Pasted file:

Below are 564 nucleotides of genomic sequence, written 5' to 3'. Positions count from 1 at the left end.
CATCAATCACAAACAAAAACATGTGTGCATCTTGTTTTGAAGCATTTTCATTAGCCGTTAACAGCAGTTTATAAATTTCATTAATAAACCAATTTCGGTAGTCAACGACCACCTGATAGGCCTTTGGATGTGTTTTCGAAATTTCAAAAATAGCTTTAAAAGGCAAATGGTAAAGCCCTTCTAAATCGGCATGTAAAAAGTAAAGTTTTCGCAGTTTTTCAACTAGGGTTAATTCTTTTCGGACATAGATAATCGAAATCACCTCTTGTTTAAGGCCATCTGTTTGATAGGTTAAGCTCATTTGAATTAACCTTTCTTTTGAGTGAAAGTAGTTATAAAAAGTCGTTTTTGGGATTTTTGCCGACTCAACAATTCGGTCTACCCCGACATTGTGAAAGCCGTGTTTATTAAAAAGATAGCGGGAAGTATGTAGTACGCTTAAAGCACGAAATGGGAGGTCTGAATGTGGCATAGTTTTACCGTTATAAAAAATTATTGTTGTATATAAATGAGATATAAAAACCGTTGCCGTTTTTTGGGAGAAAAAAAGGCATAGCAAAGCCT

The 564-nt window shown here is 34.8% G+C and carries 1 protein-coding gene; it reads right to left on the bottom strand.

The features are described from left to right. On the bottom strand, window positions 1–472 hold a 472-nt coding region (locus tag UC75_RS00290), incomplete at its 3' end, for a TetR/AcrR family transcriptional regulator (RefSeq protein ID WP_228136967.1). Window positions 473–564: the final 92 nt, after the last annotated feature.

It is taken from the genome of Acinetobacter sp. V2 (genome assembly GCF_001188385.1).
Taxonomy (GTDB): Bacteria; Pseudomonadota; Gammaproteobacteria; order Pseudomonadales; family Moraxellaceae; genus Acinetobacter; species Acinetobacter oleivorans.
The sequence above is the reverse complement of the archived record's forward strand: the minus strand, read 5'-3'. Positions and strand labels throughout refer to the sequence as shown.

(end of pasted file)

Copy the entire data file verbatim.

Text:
Below are 564 nucleotides of genomic sequence, written 5' to 3'. Positions count from 1 at the left end.
CATCAATCACAAACAAAAACATGTGTGCATCTTGTTTTGAAGCATTTTCATTAGCCGTTAACAGCAGTTTATAAATTTCATTAATAAACCAATTTCGGTAGTCAACGACCACCTGATAGGCCTTTGGATGTGTTTTCGAAATTTCAAAAATAGCTTTAAAAGGCAAATGGTAAAGCCCTTCTAAATCGGCATGTAAAAAGTAAAGTTTTCGCAGTTTTTCAACTAGGGTTAATTCTTTTCGGACATAGATAATCGAAATCACCTCTTGTTTAAGGCCATCTGTTTGATAGGTTAAGCTCATTTGAATTAACCTTTCTTTTGAGTGAAAGTAGTTATAAAAAGTCGTTTTTGGGATTTTTGCCGACTCAACAATTCGGTCTACCCCGACATTGTGAAAGCCGTGTTTATTAAAAAGATAGCGGGAAGTATGTAGTACGCTTAAAGCACGAAATGGGAGGTCTGAATGTGGCATAGTTTTACCGTTATAAAAAATTATTGTTGTATATAAATGAGATATAAAAACCGTTGCCGTTTTTTGGGAGAAAAAAAGGCATAGCAAAGCCT

The 564-nt window shown here is 34.8% G+C and carries 1 protein-coding gene; it reads right to left on the bottom strand.

The features are described from left to right. On the bottom strand, window positions 1–472 hold a 472-nt coding region (locus tag UC75_RS00290), incomplete at its 3' end, for a TetR/AcrR family transcriptional regulator (RefSeq protein ID WP_228136967.1). Window positions 473–564: the final 92 nt, after the last annotated feature.

It is taken from the genome of Acinetobacter sp. V2 (genome assembly GCF_001188385.1).
Taxonomy (GTDB): Bacteria; Pseudomonadota; Gammaproteobacteria; order Pseudomonadales; family Moraxellaceae; genus Acinetobacter; species Acinetobacter oleivorans.
The sequence above is the reverse complement of the archived record's forward strand: the minus strand, read 5'-3'. Positions and strand labels throughout refer to the sequence as shown.